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Regul Pept. 2000 Feb 8;87(1-3):47-58.

2-36[K4,RYYSA(19-23)]PP a novel Y5-receptor preferring ligand with strong stimulatory effect on food intake.

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  • 1Neurobiology Program, Garvan Institute of Medical Research, St. Vincent's Hospital, Sydney, NSW, Australia.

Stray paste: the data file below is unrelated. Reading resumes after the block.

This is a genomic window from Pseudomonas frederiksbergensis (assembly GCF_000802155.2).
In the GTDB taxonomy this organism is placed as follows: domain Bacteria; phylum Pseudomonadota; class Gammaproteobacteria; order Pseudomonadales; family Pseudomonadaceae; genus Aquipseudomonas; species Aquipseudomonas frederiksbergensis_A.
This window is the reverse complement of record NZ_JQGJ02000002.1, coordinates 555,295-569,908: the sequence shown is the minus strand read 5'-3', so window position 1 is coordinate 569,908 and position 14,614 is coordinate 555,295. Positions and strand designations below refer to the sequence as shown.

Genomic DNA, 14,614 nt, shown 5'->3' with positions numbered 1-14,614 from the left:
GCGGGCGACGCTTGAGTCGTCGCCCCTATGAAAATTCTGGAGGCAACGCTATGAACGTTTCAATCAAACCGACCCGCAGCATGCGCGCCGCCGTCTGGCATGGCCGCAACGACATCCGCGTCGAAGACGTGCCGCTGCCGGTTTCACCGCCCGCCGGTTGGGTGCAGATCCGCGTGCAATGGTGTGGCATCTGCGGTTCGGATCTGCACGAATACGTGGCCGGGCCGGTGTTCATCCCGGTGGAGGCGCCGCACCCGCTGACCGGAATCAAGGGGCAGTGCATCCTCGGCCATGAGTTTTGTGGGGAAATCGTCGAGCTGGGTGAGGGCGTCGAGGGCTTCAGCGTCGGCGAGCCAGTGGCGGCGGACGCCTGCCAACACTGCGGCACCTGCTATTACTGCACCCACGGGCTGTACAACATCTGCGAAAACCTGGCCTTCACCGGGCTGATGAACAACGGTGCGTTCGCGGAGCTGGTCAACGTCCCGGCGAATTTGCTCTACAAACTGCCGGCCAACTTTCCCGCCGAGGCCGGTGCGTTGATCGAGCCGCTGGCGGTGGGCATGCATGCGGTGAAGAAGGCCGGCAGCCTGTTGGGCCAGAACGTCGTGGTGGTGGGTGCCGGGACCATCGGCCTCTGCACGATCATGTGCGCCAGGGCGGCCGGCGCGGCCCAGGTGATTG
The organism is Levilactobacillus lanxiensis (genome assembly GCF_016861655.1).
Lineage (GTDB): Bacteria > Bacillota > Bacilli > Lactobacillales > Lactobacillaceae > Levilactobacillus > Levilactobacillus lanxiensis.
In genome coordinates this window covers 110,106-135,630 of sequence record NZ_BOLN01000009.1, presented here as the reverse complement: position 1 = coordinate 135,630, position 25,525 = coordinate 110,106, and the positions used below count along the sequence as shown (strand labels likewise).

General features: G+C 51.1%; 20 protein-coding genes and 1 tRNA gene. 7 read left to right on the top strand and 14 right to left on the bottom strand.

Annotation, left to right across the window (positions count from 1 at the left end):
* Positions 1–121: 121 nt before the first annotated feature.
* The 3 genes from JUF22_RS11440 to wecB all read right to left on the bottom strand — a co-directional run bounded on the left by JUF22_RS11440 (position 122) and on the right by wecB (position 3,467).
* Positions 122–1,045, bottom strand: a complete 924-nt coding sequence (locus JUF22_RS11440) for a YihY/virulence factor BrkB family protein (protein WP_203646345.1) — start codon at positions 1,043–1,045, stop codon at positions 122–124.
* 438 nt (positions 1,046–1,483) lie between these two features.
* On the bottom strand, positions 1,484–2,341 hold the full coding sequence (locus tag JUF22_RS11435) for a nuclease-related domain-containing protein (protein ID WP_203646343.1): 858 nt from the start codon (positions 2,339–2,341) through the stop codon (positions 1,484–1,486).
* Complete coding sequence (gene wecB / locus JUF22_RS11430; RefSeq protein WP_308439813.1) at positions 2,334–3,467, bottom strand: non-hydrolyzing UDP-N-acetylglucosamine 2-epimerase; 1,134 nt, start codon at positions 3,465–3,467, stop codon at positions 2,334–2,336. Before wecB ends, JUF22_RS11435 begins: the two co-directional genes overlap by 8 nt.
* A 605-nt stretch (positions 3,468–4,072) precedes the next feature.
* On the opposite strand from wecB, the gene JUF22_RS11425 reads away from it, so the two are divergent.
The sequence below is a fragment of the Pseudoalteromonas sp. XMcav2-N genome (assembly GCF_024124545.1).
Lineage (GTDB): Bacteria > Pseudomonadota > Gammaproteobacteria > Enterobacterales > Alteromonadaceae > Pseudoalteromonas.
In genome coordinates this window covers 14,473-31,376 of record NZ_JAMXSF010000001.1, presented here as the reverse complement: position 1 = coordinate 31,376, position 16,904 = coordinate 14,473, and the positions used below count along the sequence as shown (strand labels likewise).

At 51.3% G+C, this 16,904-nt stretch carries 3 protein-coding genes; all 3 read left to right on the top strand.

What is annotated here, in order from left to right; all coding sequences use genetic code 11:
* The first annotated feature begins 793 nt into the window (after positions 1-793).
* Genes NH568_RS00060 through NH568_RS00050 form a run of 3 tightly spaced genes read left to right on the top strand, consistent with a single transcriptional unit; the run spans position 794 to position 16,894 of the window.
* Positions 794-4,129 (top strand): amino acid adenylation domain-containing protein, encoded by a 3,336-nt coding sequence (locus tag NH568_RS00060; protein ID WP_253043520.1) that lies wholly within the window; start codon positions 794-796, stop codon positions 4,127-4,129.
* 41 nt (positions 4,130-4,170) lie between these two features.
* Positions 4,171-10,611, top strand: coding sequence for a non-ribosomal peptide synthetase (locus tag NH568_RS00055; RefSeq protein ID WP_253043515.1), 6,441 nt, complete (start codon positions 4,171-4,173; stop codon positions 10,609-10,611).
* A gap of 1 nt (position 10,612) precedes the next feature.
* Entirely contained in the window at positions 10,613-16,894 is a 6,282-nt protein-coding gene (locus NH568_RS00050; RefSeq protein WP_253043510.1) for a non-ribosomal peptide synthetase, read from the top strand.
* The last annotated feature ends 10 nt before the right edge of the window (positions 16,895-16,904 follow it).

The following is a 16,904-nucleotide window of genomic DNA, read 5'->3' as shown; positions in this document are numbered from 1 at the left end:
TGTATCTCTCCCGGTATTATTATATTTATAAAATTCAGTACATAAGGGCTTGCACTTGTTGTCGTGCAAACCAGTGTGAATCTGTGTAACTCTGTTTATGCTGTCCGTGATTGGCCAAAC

Members of the neuropeptide Y (NPY) family regulate many physiological processes via interaction with at least four functional, pharmacologically distinct Y-receptors. However, selective antagonists developed for several subtypes have not been useful in defining particular Y-receptor functions in vivo. To identify critical residues within members of the NPY family required for Y-receptor subtype-selectivity we have determined the contribution of each residue within NPY to receptor binding by replacing them with L-alanine. In a second study, chimeric peptides where single or stretches of residues were interchanged between members of the NPY family were generated and tested in radioligand binding studies. Overall, substituted alanine analogues exhibited similar orders of affinities at each Y-receptor subtype with no obvious subtype-selectivity. Residues of particular interest are Leu30 which exhibited selectivity for the Y4-receptor, whereas Asp16 does not appear to play any role in ligand binding. Several chimeric peptides, e.g., [K4]pancreatic polypeptide ([K4]PP) and [RYYSA(19-23)]PP clearly showed higher affinity at the Y4 and Y5 subtypes compared to the Y1 and Y2 subtypes. In addition, the transfer of a proline residue from position 14 to 13 in peptide YY decreases its affinity at the Y1-, Y4- and Y5-receptors but is unchanged at the Y2 subtype. Combining these results, and with the help of molecular modelling, second generation chimeras were designed. The most significant improvement was achieved in chimera 2-36[K4,RYYSA(19-23)]PP where the affinity for the Y5 subtype increased by ninefold over that from NPY. Several of these compounds were also tested for their ability to stimulate food intake in a rat model. Interestingly, again 2-36[K4,RYYSA(19-23)]PP showed the most dramatic effect with a major increase on food intake over a range of doses compared to NPY suggesting a possible synergistic effect of several Y-receptors on feeding behaviour.

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